Cabinet ministers voted Thursday to impose lockdowns over 30 “red” cities that have high COVID-19 infection rates.
Members of the so-called coronavirus cabinet, a limited forum of ministers, decided that lockdowns would take effect on Monday, according to widespread Hebrew media reports.
The restrictions under discussion for the 30 municipalities included banning entry and exit, keeping residents within 500 meters of their homes, stopping public transportation, and closing non-essential businesses and all schools save for daycare facilities and special education programs.
The closures were to be dependent on police’s ability to devote enough manpower to enforcement — otherwise the number of locked down cities could be brought down. According to Channel 12, Defense Minister Benny Gantz has instructed the military to prepare to send hundreds of soldiers to aid police.
The 30 cities and towns designated as “red” under the plan are: Nazareth, Bnei Brak, Tiberias, Abu Snan, Umm al-Fahm, Elad, Aabalin, Buqata, Beit Jann, Jaljulya, Jatt, Daliyat al-Karmel, Zemer, Taibe, Tira, Kasra-Samia, Ka’abiyye-Tabbash-Hajajre, Kafr Bara, Kafr Kanna, Kafr Qassem, Lakiya, Sheikh Danun, Maale Iron, Ein Mahil, Assafiya, Arara, Fureidis, Qalansawe, Rechasim, and Kfar Aza.
Many of the towns are predominantly ultra-Orthodox and Arab, two segments of the population that have been hit hard by the virus.
While a nationwide lockdown during the High Holiday period beginning September 18 was supposed to be discussed during Thursday’s meeting of the coronavirus cabinet, according to reports, a decision is only expected to be made in a week or so.
Addressing the country’s spiralling situation in a press conference shortly after the cabinet meting, the government’s coronavirus czar Ronni Gamzu emphasized the infection rates in the Arab and Haredi sectors as those that most concerned him.
“The level of morbidity in the ultra-Orthodox sector has risen alarmingly again in the last ten days. This is related to an outbreak or positive tests in the yeshivas,” he said, a day after a top Haredi instructed yeshiva students not to be tested to avoid closures of schools and mass quarantines.
However, Gamzu avoided pointed fingers at Haredi leadership, saying ultra-Orthodox mayors were “doing their best.”
He was less restrained in discussing the outbreak in the Arab sector, claiming its residents have shown “indifference and contempt” to the growing infection rates. “I visit Arab towns a lot and I see again, still, a lack of internalization [of the seriousness of the situation]. For example at weddings.”
Channel 12 reported that some 5,000 people attended a wedding on Wednesday night in the northern town of Shfaram.
But illegal weddings have been held in other sectors as well. Haaretz reported earlier this week that hundreds attended the illicit wedding of the son of Israel’s Ambassador to China Zvi Hefetz.
Gamzu warned that while the Arab and Haredi communities were at the “forefront” of the “war,” the cases were trickling in to all towns and not one of them is immune.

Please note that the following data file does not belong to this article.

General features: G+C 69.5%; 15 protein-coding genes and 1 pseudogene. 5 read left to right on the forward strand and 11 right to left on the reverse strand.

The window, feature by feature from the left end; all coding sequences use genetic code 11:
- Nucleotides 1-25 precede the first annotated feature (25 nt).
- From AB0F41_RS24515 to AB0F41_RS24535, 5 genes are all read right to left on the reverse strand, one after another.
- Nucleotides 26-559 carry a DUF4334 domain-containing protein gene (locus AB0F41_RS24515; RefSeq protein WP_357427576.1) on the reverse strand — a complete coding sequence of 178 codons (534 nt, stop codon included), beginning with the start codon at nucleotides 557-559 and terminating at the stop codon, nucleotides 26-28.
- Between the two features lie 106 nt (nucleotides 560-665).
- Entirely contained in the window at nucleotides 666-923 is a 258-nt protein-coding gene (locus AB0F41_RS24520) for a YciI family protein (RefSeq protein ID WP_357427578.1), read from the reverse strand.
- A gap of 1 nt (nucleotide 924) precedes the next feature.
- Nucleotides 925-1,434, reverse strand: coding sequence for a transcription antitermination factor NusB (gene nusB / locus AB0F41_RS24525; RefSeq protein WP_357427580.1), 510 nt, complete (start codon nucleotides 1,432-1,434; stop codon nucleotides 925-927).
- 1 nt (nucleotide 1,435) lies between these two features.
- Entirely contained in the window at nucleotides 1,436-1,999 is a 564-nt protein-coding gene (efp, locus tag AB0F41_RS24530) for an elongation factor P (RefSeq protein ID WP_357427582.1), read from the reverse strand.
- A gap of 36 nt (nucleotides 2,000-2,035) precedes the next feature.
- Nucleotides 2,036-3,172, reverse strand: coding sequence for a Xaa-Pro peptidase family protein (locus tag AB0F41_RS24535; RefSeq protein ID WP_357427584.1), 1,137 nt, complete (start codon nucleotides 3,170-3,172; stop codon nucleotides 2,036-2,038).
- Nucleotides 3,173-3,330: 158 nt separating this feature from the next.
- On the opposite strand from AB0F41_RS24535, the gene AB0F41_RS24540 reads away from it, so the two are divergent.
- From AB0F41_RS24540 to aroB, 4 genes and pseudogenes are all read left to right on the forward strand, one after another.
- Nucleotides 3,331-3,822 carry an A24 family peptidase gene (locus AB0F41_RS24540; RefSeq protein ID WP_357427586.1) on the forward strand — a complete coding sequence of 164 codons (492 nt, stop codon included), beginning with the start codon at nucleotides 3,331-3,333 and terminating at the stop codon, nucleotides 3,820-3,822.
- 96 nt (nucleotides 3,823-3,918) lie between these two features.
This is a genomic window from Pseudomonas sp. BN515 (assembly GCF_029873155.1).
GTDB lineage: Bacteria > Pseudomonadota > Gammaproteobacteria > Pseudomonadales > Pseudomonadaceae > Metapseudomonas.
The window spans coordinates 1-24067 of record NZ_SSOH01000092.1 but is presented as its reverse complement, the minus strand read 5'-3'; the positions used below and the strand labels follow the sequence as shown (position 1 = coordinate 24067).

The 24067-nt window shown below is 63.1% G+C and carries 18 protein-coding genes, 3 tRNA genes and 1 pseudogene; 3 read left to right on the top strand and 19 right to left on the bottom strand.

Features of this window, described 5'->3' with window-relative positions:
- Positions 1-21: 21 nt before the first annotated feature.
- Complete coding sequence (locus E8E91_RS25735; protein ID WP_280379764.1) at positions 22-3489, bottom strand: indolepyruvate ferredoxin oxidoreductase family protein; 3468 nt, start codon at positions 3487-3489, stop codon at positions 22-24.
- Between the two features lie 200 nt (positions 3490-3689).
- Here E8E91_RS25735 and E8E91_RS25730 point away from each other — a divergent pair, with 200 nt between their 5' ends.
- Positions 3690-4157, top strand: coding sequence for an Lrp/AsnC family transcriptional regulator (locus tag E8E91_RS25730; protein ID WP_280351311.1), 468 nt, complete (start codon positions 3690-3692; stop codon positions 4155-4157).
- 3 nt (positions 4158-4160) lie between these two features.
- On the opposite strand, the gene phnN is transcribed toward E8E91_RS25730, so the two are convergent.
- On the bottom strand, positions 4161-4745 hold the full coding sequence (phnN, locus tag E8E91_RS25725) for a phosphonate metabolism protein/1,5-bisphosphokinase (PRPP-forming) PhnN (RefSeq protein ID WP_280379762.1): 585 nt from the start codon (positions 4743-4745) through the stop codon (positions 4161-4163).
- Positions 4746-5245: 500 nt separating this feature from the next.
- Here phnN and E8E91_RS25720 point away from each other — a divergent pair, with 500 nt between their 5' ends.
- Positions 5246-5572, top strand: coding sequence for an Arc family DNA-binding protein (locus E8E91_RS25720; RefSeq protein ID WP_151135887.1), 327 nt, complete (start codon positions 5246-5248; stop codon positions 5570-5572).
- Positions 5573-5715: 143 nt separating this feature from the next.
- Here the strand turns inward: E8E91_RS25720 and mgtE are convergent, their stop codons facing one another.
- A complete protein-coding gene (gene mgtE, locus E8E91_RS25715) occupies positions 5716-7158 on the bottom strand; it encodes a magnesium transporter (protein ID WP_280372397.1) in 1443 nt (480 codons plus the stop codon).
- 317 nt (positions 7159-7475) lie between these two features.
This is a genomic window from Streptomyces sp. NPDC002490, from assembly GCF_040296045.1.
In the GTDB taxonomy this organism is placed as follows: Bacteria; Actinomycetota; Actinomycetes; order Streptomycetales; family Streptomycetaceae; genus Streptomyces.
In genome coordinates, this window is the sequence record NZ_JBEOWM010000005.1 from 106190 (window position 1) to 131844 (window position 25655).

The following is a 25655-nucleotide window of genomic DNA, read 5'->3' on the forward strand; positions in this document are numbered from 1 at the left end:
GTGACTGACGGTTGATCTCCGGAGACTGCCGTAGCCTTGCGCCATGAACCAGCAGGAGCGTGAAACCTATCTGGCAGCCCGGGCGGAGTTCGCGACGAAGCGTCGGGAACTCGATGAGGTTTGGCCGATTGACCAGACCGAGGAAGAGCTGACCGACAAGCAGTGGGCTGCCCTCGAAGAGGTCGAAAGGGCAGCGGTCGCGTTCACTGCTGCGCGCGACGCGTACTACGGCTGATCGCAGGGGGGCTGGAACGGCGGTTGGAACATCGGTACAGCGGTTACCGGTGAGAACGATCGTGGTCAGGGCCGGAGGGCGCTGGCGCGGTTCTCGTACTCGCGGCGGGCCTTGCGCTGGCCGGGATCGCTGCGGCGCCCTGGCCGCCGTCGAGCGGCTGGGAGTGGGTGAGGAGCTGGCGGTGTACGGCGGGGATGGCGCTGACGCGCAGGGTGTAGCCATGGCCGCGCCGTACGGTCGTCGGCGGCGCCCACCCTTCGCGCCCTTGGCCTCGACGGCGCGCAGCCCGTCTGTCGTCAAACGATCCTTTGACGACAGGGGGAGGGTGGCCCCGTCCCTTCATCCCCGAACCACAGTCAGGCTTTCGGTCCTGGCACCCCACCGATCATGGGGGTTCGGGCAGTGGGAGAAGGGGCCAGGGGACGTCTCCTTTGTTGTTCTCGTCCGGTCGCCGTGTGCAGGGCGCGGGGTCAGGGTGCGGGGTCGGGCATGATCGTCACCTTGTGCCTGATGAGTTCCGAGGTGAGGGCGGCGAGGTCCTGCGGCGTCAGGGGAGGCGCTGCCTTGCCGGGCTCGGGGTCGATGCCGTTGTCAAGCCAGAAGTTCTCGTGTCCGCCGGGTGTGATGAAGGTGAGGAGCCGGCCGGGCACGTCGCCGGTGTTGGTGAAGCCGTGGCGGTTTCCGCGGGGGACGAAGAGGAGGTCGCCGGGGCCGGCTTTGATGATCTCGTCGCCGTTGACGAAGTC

Health Ministry figures released Thursday showed that the death count has been highest in the country’s capital where 149 of the 976 fatalities were Jerusalem residents. It was followed by the Haredi town of Bnei Brak where 89 have died, Tel Aviv where 64 have died and Bat Yam where 42 fatalities have been counted.
Just over 60% of the deaths, 601 of them, have been individuals between the ages of 70 and 90-years-old. 194 fatalities were patients between the ages of 90 and 102-years-old. Coronavirus fatalities between the ages of 50 and 70-years-old have accounted for 150 of the total deaths.
Among patients between the ages of 30 and 50, 20 passed away from the virus, and among patients between the ages of 5 and 19, five succumbed to COVID-19.
At the same time, a separate report from the Central Bureau of Statistics revealed that despite the deaths resulting from the pandemic, there has been no spike in Israel’s overall death rate between January and July of this year, compared to the same period in the previous five years.
The Health Ministry reported over 3,000 new daily cases on Wednesday, a record high, apparently contributing to the drastic measure decided upon by ministers.
According to the Ynet new site, ultra-Orthodox ministers Aryeh Deri, head of the Shas party, and Yaakov Litzman who leads United Torah Judaism, both opposed the local closures, claiming this was a Band-Aid approach rather than a true solution.
Also during Thursday’s coronavirus cabinet meeting, ministers were presented with research predicting hospitals could be overwhelmed within two weeks as the number of virus cases creeps upward.
The study by researchers at Hebrew University of Jerusalem predicted the country would have 600 serious COVID-19 cases in mid-September, up from 426 on Wednesday, setting up hospitals to face their worst-case scenarios of exhausted resources.
The study noted that the government’s health policies this summer had failed to reduce the number of daily cases.
Hospital chiefs on Thursday also sounded the alarm on a potential overload, while warning that care for patients with ailments other than COVID-19 could be compromised.
The spike in cases came just two days after 2.4 million Israeli children went back to school, and just two weeks before the High Holidays begin.
Both schools and synagogues were pinpointed as vectors of the deadly virus in the first months of the pandemic.
Source: TOI Staff